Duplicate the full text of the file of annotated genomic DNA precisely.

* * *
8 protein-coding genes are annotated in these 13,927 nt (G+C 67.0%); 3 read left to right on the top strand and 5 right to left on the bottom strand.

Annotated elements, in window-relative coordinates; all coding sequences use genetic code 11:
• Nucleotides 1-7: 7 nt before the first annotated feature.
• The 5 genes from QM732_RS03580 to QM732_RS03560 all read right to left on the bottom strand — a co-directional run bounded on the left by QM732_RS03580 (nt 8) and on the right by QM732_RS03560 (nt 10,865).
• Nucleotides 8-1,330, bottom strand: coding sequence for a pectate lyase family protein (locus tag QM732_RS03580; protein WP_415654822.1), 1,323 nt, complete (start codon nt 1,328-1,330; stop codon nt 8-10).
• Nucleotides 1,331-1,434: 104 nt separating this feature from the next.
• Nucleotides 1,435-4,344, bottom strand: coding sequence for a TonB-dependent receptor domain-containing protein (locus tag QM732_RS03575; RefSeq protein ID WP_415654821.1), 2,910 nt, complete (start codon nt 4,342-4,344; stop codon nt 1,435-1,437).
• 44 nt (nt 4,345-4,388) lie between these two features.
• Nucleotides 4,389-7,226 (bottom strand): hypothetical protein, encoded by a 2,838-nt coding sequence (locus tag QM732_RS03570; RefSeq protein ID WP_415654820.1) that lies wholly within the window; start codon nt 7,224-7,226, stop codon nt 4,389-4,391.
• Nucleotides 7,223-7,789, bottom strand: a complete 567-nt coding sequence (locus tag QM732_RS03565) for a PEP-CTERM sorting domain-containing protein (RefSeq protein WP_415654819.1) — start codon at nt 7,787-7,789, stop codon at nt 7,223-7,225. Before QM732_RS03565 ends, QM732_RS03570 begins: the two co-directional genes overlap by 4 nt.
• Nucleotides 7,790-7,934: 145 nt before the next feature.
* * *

8 protein-coding genes are annotated in these 13,927 nt (G+C 67.0%); 3 read left to right on the top strand and 5 right to left on the bottom strand.

Annotated elements, in window-relative coordinates; all coding sequences use genetic code 11:
• Nucleotides 1-7: 7 nt before the first annotated feature.
• The 5 genes from QM732_RS03580 to QM732_RS03560 all read right to left on the bottom strand — a co-directional run bounded on the left by QM732_RS03580 (nt 8) and on the right by QM732_RS03560 (nt 10,865).
• Nucleotides 8-1,330, bottom strand: coding sequence for a pectate lyase family protein (locus tag QM732_RS03580; protein WP_415654822.1), 1,323 nt, complete (start codon nt 1,328-1,330; stop codon nt 8-10).
• Nucleotides 1,331-1,434: 104 nt separating this feature from the next.
• Nucleotides 1,435-4,344, bottom strand: coding sequence for a TonB-dependent receptor domain-containing protein (locus tag QM732_RS03575; RefSeq protein ID WP_415654821.1), 2,910 nt, complete (start codon nt 4,342-4,344; stop codon nt 1,435-1,437).
• 44 nt (nt 4,345-4,388) lie between these two features.
• Nucleotides 4,389-7,226 (bottom strand): hypothetical protein, encoded by a 2,838-nt coding sequence (locus tag QM732_RS03570; RefSeq protein ID WP_415654820.1) that lies wholly within the window; start codon nt 7,224-7,226, stop codon nt 4,389-4,391.
• Nucleotides 7,223-7,789, bottom strand: a complete 567-nt coding sequence (locus tag QM732_RS03565) for a PEP-CTERM sorting domain-containing protein (RefSeq protein WP_415654819.1) — start codon at nt 7,787-7,789, stop codon at nt 7,223-7,225. Before QM732_RS03565 ends, QM732_RS03570 begins: the two co-directional genes overlap by 4 nt.
• Nucleotides 7,790-7,934: 145 nt before the next feature.